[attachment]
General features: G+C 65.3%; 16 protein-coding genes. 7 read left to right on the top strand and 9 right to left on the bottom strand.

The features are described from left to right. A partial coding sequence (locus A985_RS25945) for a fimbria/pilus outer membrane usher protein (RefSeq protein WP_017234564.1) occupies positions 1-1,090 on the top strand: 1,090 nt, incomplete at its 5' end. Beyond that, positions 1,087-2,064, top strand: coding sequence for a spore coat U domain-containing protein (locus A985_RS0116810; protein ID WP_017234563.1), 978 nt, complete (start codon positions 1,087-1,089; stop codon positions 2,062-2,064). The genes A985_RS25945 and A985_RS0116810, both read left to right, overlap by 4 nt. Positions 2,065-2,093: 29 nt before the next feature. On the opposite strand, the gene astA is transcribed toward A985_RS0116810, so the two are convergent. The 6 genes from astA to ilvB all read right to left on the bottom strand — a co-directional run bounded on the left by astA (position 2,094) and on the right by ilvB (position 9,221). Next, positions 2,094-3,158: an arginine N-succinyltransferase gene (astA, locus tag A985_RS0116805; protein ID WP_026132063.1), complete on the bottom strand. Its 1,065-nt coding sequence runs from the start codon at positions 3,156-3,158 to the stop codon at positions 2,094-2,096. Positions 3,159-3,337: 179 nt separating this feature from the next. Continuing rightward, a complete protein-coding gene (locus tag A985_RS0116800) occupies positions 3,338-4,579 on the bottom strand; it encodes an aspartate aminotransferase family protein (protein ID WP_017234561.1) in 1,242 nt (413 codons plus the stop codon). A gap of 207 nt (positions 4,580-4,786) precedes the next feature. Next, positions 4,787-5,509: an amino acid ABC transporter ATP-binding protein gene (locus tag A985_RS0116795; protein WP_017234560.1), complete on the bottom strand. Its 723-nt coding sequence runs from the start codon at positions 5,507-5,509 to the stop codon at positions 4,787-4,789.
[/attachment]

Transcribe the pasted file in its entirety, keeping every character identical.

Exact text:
General features: G+C 65.3%; 16 protein-coding genes. 7 read left to right on the top strand and 9 right to left on the bottom strand.

The features are described from left to right. A partial coding sequence (locus A985_RS25945) for a fimbria/pilus outer membrane usher protein (RefSeq protein WP_017234564.1) occupies positions 1-1,090 on the top strand: 1,090 nt, incomplete at its 5' end. Beyond that, positions 1,087-2,064, top strand: coding sequence for a spore coat U domain-containing protein (locus A985_RS0116810; protein ID WP_017234563.1), 978 nt, complete (start codon positions 1,087-1,089; stop codon positions 2,062-2,064). The genes A985_RS25945 and A985_RS0116810, both read left to right, overlap by 4 nt. Positions 2,065-2,093: 29 nt before the next feature. On the opposite strand, the gene astA is transcribed toward A985_RS0116810, so the two are convergent. The 6 genes from astA to ilvB all read right to left on the bottom strand — a co-directional run bounded on the left by astA (position 2,094) and on the right by ilvB (position 9,221). Next, positions 2,094-3,158: an arginine N-succinyltransferase gene (astA, locus tag A985_RS0116805; protein ID WP_026132063.1), complete on the bottom strand. Its 1,065-nt coding sequence runs from the start codon at positions 3,156-3,158 to the stop codon at positions 2,094-2,096. Positions 3,159-3,337: 179 nt separating this feature from the next. Continuing rightward, a complete protein-coding gene (locus tag A985_RS0116800) occupies positions 3,338-4,579 on the bottom strand; it encodes an aspartate aminotransferase family protein (protein ID WP_017234561.1) in 1,242 nt (413 codons plus the stop codon). A gap of 207 nt (positions 4,580-4,786) precedes the next feature. Next, positions 4,787-5,509: an amino acid ABC transporter ATP-binding protein gene (locus tag A985_RS0116795; protein WP_017234560.1), complete on the bottom strand. Its 723-nt coding sequence runs from the start codon at positions 5,507-5,509 to the stop codon at positions 4,787-4,789.